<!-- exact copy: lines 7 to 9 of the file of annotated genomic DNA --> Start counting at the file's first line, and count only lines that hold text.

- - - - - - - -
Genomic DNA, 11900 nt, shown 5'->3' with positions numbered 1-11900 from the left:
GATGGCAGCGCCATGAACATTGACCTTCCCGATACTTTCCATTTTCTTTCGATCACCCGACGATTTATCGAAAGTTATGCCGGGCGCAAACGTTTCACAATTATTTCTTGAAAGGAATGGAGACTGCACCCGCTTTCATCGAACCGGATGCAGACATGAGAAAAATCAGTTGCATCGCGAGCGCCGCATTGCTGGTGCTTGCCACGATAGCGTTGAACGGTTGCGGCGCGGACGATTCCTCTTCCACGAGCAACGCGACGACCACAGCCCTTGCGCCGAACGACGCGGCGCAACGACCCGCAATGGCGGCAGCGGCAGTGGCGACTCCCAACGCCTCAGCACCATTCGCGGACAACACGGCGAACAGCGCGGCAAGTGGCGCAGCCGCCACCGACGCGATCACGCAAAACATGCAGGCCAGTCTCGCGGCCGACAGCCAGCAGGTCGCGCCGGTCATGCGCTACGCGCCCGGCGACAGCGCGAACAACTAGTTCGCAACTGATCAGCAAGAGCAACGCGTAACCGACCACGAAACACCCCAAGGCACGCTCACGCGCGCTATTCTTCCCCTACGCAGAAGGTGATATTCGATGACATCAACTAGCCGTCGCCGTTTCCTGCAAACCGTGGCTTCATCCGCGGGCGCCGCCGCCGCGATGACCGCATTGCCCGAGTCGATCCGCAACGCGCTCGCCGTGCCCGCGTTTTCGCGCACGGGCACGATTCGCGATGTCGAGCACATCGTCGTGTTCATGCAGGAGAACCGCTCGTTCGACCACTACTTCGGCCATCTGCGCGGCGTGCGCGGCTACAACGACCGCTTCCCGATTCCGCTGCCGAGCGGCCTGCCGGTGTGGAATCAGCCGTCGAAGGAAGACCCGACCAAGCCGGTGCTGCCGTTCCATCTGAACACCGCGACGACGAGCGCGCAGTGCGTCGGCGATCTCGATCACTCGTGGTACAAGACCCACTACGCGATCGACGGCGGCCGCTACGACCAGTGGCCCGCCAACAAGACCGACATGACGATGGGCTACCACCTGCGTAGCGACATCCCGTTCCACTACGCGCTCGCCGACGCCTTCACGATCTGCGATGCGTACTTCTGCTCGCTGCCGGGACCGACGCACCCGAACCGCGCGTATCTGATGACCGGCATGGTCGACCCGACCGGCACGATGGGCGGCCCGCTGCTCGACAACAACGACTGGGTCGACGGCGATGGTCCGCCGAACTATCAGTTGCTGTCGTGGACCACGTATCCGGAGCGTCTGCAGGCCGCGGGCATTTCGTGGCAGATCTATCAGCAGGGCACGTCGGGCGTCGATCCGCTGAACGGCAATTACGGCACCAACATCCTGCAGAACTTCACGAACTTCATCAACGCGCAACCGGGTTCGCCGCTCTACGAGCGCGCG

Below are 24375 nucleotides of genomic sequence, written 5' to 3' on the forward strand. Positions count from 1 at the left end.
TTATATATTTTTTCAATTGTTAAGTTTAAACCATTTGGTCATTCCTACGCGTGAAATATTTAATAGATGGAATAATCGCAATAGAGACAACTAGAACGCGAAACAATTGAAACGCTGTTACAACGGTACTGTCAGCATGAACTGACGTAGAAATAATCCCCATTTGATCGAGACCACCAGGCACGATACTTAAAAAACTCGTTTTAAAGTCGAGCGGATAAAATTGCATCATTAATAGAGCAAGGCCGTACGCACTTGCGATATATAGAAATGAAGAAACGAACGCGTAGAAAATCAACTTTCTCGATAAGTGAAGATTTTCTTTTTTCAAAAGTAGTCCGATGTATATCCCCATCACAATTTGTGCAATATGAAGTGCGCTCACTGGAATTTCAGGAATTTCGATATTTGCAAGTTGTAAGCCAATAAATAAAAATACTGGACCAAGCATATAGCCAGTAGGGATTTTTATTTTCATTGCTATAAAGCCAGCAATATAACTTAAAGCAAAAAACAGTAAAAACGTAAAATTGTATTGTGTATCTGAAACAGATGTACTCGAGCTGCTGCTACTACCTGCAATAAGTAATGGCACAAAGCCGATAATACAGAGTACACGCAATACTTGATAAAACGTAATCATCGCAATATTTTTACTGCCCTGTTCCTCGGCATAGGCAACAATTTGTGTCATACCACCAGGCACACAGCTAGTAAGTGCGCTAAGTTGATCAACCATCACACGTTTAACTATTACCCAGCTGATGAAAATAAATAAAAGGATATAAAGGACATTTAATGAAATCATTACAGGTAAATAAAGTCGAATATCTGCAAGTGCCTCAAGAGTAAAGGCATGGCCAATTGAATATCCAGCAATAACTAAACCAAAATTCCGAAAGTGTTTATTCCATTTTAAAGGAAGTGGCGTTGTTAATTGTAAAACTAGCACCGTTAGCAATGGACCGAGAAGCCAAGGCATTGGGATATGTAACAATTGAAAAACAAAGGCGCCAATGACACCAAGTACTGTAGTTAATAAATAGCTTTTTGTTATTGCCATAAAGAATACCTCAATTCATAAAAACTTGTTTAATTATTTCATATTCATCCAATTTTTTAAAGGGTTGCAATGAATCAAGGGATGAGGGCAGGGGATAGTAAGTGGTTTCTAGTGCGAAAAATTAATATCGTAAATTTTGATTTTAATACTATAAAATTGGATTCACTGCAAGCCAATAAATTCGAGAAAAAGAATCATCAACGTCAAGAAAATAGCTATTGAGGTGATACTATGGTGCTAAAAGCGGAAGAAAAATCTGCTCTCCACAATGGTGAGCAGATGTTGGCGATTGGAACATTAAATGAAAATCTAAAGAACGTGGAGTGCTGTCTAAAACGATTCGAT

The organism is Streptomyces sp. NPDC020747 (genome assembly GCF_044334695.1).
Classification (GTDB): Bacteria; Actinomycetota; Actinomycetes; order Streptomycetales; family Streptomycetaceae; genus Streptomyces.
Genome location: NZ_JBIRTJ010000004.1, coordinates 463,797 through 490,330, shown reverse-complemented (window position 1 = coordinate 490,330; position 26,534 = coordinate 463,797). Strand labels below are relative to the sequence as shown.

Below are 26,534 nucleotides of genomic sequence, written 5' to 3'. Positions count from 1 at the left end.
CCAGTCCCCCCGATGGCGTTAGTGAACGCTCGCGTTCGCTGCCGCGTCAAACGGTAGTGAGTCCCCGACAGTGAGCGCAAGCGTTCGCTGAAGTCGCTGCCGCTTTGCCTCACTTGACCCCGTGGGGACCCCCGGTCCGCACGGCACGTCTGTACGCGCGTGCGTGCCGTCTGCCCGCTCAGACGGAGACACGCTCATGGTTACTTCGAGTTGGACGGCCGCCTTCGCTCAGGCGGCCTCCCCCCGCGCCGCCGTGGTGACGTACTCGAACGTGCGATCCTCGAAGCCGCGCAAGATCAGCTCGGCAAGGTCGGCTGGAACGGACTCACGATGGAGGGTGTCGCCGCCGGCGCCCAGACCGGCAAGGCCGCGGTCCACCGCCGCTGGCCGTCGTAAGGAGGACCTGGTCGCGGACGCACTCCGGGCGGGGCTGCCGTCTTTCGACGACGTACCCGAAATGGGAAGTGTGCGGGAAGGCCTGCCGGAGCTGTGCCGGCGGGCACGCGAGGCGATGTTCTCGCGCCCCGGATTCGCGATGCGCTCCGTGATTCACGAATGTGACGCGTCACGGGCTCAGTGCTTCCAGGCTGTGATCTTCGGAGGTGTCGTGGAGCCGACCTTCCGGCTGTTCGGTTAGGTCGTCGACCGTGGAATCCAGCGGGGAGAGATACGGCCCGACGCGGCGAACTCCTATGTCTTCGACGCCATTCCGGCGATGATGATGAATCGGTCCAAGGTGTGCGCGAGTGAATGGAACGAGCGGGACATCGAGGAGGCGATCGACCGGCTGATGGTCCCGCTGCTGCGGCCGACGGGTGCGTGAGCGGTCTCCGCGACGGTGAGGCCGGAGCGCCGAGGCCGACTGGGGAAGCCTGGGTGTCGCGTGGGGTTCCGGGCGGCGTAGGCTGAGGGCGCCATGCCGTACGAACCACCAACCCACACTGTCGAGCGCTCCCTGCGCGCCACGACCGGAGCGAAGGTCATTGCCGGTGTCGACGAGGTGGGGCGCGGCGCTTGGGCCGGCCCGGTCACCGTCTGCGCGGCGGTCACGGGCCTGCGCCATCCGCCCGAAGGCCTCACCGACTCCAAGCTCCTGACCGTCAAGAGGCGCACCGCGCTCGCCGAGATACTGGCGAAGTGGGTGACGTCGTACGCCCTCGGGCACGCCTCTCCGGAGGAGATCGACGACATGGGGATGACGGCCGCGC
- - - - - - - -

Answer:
Genome location: NZ_JBIRTJ010000004.1, coordinates 463,797 through 490,330, shown reverse-complemented (window position 1 = coordinate 490,330; position 26,534 = coordinate 463,797). Strand labels below are relative to the sequence as shown.

Below are 26,534 nucleotides of genomic sequence, written 5' to 3'. Positions count from 1 at the left end.
CCAGTCCCCCCGATGGCGTTAGTGAACGCTCGCGTTCGCTGCCGCGTCAAACGGTAGTGAGTCCCCGACAGTGAGCGCAAGCGTTCGCTGAAGTCGCTGCCGCTTTGCCTCACTTGACCCCGTGGGGACCCCCGGTCCGCACGGCACGTCTGTACGCGCGTGCGTGCCGTCTGCCCGCTCAGACGGAGACACGCTCATGGTTACTTCGAGTTGGACGGCCGCCTTCGCTCAGGCGGCCTCCCCCCGCGCCGCCGTGGTGACGTACTCGAACGTGCGATCCTCGAAGCCGCGCAAGATCAGCTCGGCAAGGTCGGCTGGAACGGACTCACGATGGAGGGTGTCGCCGCCGGCGCCCAGACCGGCAAGGCCGCGGTCCACCGCCGCTGGCCGTCGTAAGGAGGACCTGGTCGCGGACGCACTCCGGGCGGGGCTGCCGTCTTTCGACGACGTACCCGAAATGGGAAGTGTGCGGGAAGGCCTGCCGGAGCTGTGCCGGCGGGCACGCGAGGCGATGTTCTCGCGCCCCGGATTCGCGATGCGCTCCGTGATTCACGAATGTGACGCGTCACGGGCTCAGTGCTTCCAGGCTGTGATCTTCGGAGGTGTCGTGGAGCCGACCTTCCGGCTGTTCGGTTAGGTCGTCGACCGTGGAATCCAGCGGGGAGAGATACGGCCCGACGCGGCGAACTCCTATGTCTTCGACGCCATTCCGGCGATGATGATGAATCGGTCCAAGGTGTGCGCGAGTGAATGGAACGAGCGGGACATCGAGGAGGCGATCGACCGGCTGATGGTCCCGCTGCTGCGGCCGACGGGTGCGTGAGCGGTCTCCGCGACGGTGAGGCCGGAGCGCCGAGGCCGACTGGGGAAGCCTGGGTGTCGCGTGGGGTTCCGGGCGGCGTAGGCTGAGGGCGCCATGCCGTACGAACCACCAACCCACACTGTCGAGCGCTCCCTGCGCGCCACGACCGGAGCGAAGGTCATTGCCGGTGTCGACGAGGTGGGGCGCGGCGCTTGGGCCGGCCCGGTCACCGTCTGCGCGGCGGTCACGGGCCTGCGCCATCCGCCCGAAGGCCTCACCGACTCCAAGCTCCTGACCGTCAAGAGGCGCACCGCGCTCGCCGAGATACTGGCGAAGTGGGTGACGTCGTACGCCCTCGGGCACGCCTCTCCGGAGGAGATCGACGACATGGGGATGACGGCCGCGC